Euhemerus’s aims in writing such a radically revisionist account are unclear, although one possibility is that he sought to justify the growing contemporary tendency for living monarchs to receive divine honours: like his reimagined Uranus, Cronus, and Zeus, it could be argued, rulers such as Ptolemy and Cassander, and especially Alexander the Great, earned the right to be regarded as gods through their generous benefactions. However, his account could also be viewed as an attempt to undermine faith in the Greek gods, and this is certainly how Lactantius used the version that he found in Ennius. Nevertheless, the Greek myths continued to be told even when the audience became Christian, and this had the ironic effect of mythologizing the human figure of Titan, as the rationalized, euhemeristic account of the conflict between Titan and Cronus was merged with the traditional mythical one. In this merged version of the story, Titan’s bargain with Cronus over the kingship is what compels Cronus to eat his own newborn children, since otherwise they may challenge Titan’s descendants for the kingship.
This version of the myth was told and retold for hundreds of years, and Paradise Lost, contrary to what I originally supposed, is squarely in the mainstream tradition. However, as you can see from the quotation evidence, it becomes progressively more difficult to find references to the individual called Titan after the mid-eighteenth century, and nowadays he appears only in scholarly discussion of the classical literature in which he is mentioned. So why have we forgotten about Titan the Titan? My tentative guess is that at some point mythology became ‘reclassicized’: reference works, instead of retelling the tradition in its broadest and most anonymous form, opted to return to particular sources, such as Hesiod, for their information, and the material found in authors such as Lactantius became the purview of specialists. In a way, it marks the final end of classical myth as a living tradition, passed down from author to author directly. So while the detective work involved in revising this sense was intellectually very enjoyable, I can’t help but feel vaguely saddened by what I’ve uncovered.
In the same set of words as Titan are titch and titchy. Revising the definitions of these words was straightforward enough; the fun came in investigating their origin. Your first impression, like mine, may be that titchy is a fairly old word, of the same ilk as teeny and tiny, but this is very far from the truth. Titchy is derived from titch, and titch has an amazing history…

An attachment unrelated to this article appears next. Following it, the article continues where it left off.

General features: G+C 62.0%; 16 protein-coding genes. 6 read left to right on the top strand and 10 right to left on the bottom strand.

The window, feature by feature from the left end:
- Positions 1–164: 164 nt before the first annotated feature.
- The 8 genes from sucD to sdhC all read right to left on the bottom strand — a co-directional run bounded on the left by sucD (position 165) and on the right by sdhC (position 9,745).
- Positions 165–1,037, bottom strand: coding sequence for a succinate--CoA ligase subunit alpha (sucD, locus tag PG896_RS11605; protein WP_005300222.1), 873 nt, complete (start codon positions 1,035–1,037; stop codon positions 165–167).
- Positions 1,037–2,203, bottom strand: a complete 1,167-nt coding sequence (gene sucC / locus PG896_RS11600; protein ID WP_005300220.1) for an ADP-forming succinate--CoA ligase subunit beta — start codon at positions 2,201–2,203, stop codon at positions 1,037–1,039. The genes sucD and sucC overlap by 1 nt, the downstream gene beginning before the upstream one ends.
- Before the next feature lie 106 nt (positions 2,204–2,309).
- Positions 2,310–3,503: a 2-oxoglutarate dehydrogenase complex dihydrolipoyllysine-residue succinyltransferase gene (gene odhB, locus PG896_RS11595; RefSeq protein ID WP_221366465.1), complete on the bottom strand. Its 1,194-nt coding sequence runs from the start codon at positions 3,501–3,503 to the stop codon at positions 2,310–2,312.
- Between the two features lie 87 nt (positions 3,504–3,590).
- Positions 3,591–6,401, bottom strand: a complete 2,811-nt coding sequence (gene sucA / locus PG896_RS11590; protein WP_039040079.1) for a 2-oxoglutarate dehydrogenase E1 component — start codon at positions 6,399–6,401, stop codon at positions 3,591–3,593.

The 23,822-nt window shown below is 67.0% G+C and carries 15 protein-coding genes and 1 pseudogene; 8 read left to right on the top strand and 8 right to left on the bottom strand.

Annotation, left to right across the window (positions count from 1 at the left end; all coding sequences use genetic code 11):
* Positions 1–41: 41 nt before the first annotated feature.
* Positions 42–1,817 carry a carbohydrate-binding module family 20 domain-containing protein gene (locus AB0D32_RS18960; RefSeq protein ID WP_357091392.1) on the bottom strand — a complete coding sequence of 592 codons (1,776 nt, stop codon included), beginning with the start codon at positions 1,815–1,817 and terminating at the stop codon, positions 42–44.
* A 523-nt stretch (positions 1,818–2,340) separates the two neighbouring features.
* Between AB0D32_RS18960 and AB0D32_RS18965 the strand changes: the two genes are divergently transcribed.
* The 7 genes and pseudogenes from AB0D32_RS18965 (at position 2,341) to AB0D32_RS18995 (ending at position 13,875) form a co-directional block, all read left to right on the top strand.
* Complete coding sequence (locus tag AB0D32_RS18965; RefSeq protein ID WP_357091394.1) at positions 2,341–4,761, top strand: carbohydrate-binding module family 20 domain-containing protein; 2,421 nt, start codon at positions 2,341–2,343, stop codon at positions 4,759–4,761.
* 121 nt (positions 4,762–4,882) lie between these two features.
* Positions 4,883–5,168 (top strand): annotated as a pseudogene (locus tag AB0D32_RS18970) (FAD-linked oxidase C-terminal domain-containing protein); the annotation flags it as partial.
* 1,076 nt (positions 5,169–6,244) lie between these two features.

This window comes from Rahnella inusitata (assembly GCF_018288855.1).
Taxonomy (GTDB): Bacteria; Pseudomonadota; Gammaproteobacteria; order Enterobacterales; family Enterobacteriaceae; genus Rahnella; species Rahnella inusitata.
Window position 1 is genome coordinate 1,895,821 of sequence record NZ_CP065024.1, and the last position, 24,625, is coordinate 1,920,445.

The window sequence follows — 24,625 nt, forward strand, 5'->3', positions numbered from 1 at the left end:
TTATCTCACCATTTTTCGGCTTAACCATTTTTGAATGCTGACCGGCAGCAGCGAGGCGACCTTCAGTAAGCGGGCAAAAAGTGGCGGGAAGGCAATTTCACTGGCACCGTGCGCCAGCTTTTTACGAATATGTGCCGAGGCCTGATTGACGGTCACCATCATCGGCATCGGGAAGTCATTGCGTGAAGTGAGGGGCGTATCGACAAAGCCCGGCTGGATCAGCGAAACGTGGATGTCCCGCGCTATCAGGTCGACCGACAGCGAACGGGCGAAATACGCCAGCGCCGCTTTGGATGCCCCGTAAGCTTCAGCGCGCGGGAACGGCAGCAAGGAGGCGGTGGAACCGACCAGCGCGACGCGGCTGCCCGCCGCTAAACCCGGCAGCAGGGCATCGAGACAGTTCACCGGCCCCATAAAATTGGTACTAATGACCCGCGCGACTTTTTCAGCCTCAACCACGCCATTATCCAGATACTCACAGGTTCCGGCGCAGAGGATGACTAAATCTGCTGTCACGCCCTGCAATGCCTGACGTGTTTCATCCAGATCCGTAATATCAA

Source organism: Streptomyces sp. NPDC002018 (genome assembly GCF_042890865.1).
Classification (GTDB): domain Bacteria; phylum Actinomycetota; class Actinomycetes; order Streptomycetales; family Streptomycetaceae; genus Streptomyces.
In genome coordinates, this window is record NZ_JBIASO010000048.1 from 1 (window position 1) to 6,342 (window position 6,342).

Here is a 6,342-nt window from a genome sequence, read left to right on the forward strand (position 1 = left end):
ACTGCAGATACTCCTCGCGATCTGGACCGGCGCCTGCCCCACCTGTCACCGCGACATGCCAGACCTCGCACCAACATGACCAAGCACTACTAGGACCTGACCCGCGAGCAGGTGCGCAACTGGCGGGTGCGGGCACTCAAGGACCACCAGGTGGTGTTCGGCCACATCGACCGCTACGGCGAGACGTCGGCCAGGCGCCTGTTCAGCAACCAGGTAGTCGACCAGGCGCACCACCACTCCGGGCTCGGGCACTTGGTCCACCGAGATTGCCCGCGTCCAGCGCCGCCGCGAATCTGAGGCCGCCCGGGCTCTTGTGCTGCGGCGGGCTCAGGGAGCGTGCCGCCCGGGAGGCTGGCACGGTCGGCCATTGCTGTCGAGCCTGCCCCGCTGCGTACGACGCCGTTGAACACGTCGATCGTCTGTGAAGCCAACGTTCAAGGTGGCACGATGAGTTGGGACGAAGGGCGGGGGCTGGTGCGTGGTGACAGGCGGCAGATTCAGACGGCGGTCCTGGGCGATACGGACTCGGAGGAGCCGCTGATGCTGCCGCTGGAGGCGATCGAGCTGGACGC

In the late 1860s and early 1870s, a widely publicized series of court cases revolved around the claim of a butcher from Wagga Wagga, Australia, to be the long-lost heir to a baronetcy and associated estate. The claimant petitioned to have the current tenant of the estate ejected, and lost when his case for being the long-lost heir collapsed. He was tried for perjury, raised large sums from the general public for his defence, and lost again. When he was released from prison in 1884, he embarked on a nationwide tour of music halls and circuses, went to the United States, came back penniless, and eventually died in 1898 in poverty and relative obscurity. He is usually supposed to have been one Arthur Orton, but to his dying day, he claimed that he was Sir Roger Tichborne. So is he the original ‘tich’? Well, no: at the height of his fame, far from being a small man, he was very overweight.
However, such was the Tichborne Claimant’s notoriety that pictures of him were in every newspaper, and enterprising music-hall stars could trade on a passing similarity. One such ‘Young Tichborne’ is mentioned in the Era (a newspaper largely devoted to theatrical notices) in 1874, the year that the Claimant was sentenced to two sequential seven-year terms in prison. Another ‘Young Tichborne’, a child performer with the real name of Harry Relph, is recorded in 1881, but in 1884 he changed his stage name to ‘Little Tich’—and he really was little, standing only 4 feet 6 inches on his feet. In his shoes, however, he could stand much taller: he was a double-jointed acrobat who could tiptoe on shoes that were 28 inches long. One account has it that he was nicknamed ‘Young Tichborne’ as a child because, like the Tichborne Claimant, he was overweight, but as Little Tich he became one of the most celebrated music-hall performers of all time, and inadvertently enriched the English language in so doing.
Every word has its own story: some are relatively straightforward, but many turn out to have unexpected origins, or strange uses that lead the curious editor down unexplored paths. When I’m asked what I do for a living, and I tell them, people usually say “oh, that must be interesting!” I’ve never found reason to disagree.